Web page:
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Traditional Saitama City


©Saitama Tourism and Internatinal Relations Bureau  

HOME > Japan’s Local Treasures > Traditional Saitama City


Tradition and cultural experiences abound in Saitama’s metropolis

Saitama City, Saitama Prefecture


©Saitama Tourism and Internatinal Relations Bureau


In 2001, Urawa, Omiya, and Yono merged to become Saitama City, and were later joined by Iwatsuki. These four former cities, each with their own unique culture, traditional crafts, and festivals passed down from generation to generation, make Saitama City a destination with a lot to offer visitors.

To see bonsai at their best, visit the Omiya area’s Bonsai Village, a neighborhood of bonsai nurseries and home to the Omiya Bonsai Art Museum. Established in the wake of the Great Kanto Earthquake of 1923, when Tokyo bonsai gardeners were forced to find a new base, the village boasts six gardens that welcome buyers and visitors. The neighboring Yono area, meanwhile, houses Yono Park, renowned for its rose garden.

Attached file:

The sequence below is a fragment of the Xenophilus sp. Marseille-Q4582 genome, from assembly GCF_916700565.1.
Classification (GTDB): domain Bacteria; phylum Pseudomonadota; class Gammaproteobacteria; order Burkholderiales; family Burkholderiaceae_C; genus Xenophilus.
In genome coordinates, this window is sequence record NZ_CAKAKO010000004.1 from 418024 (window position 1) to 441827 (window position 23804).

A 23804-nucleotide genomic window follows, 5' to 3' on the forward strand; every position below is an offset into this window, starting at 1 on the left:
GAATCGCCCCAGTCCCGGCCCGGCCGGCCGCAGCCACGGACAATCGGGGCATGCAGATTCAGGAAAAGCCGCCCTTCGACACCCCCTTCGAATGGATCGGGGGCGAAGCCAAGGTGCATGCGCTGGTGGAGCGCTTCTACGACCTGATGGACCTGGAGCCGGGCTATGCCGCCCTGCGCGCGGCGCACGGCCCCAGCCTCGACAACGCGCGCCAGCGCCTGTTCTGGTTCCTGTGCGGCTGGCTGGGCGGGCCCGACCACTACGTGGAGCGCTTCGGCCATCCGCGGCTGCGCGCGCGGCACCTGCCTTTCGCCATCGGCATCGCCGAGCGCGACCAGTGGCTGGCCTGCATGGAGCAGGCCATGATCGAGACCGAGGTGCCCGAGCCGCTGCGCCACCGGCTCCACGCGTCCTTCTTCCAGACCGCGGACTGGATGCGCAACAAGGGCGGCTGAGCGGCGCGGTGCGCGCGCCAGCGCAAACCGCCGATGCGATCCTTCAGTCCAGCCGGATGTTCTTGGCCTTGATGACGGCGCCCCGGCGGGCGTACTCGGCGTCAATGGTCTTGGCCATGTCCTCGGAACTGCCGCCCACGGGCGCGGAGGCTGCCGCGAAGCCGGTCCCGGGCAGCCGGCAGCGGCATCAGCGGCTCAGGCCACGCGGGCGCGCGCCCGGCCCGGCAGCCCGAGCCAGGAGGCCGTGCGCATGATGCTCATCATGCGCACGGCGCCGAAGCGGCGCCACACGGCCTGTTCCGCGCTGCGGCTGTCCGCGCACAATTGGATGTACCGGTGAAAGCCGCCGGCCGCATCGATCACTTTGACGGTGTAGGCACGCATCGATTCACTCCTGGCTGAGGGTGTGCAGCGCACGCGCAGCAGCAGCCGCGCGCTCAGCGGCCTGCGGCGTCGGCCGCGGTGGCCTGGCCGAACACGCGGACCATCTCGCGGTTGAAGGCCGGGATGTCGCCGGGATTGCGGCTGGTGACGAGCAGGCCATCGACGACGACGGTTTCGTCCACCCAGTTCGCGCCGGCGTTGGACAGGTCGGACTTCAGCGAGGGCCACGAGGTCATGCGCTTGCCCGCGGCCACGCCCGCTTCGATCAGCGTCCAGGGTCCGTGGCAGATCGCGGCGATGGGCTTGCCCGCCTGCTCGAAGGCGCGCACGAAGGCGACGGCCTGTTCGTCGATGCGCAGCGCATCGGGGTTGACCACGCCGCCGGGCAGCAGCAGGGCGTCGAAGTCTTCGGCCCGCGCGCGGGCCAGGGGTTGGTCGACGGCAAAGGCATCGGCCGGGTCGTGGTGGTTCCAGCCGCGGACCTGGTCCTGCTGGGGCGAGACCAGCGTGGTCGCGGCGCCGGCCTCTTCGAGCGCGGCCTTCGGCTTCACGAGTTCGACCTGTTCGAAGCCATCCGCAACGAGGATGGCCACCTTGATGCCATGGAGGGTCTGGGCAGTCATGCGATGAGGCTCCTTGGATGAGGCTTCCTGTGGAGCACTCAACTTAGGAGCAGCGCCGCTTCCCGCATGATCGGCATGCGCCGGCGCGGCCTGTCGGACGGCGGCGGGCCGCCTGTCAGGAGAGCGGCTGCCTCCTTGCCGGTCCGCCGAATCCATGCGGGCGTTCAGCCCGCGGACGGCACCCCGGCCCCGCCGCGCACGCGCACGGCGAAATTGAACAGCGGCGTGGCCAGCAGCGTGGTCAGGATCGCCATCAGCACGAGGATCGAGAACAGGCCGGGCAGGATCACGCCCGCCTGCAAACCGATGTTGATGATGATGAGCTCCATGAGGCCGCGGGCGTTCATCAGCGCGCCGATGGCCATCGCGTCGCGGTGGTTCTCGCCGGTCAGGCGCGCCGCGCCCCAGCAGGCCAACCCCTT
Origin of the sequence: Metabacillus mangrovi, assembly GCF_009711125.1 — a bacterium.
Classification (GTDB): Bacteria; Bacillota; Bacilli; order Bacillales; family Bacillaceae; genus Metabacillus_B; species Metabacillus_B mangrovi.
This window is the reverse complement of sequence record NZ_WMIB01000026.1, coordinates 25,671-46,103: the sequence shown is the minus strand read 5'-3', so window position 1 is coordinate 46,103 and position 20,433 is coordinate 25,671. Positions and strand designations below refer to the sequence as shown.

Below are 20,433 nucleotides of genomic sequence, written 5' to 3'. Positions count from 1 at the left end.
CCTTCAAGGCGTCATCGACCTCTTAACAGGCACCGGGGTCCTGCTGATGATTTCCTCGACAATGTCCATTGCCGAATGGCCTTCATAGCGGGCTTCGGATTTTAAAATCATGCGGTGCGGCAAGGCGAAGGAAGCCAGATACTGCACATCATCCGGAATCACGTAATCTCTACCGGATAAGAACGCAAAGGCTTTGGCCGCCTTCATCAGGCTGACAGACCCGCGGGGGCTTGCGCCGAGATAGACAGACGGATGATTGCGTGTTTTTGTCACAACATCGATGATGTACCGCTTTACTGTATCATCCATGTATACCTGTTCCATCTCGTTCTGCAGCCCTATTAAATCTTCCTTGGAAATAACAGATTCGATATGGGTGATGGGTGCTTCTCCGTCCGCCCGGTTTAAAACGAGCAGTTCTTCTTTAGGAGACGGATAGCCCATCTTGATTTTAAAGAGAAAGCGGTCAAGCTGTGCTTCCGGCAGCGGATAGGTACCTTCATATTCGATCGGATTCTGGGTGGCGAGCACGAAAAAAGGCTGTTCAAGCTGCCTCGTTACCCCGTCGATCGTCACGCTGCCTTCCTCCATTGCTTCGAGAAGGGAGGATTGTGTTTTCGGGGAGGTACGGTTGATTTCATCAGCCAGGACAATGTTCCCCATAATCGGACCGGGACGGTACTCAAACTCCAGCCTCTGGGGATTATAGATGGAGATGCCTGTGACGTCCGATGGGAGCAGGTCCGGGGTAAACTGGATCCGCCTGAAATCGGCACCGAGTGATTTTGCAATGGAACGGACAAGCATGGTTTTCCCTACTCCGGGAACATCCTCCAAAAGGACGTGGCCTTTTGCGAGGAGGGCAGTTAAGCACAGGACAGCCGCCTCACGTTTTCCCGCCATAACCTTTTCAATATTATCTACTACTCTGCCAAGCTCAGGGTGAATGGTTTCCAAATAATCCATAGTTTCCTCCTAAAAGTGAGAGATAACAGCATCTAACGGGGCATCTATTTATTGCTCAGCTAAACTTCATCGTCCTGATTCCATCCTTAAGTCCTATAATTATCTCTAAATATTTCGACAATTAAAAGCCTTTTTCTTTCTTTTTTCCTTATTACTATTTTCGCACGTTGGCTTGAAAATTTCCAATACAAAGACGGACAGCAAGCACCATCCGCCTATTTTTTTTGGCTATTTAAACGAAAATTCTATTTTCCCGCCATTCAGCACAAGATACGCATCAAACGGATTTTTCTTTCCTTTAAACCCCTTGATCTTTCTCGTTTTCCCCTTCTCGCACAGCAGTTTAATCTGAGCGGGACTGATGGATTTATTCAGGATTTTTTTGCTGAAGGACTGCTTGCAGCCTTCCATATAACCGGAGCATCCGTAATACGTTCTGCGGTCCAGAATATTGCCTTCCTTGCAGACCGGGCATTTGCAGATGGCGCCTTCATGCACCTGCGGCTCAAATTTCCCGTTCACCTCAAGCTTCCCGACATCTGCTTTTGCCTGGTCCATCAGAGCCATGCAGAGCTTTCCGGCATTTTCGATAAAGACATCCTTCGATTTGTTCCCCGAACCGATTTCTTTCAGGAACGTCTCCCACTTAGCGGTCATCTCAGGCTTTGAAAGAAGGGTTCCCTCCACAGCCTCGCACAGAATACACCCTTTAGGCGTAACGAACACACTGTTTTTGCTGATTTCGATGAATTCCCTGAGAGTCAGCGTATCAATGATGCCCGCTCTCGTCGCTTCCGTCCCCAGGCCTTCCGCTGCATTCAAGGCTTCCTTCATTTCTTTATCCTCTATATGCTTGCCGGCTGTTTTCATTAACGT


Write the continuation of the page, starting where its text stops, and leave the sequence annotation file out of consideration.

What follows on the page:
The Iwatsuki area is one of the most famous ningyo doll towns in Japan. It has many ningyo studios and the Iwatsuki Ningyo Museum. With a history dating back hundreds of years, these Japanese dolls are still in popular use today for Girls’ Day and Boys’ Day celebrations.

The Urawa area is famous for its unagi eel food culture, and there are still many unagi restaurants that carry on the traditional techniques and tastes from the Edo period (1603-1868).

In summer, time your trip to Saitama to coincide with one of more than ten major festivals and fireworks displays that are held in the city each year.


©Saitama Tourism and Internatinal Relations Bureau


How to get there


About 30 minutes from JR Tokyo Station by train to Saitama City


6-4-4 Tokiwa, Urawa-ku, Saitama-shi, Saitama-ken


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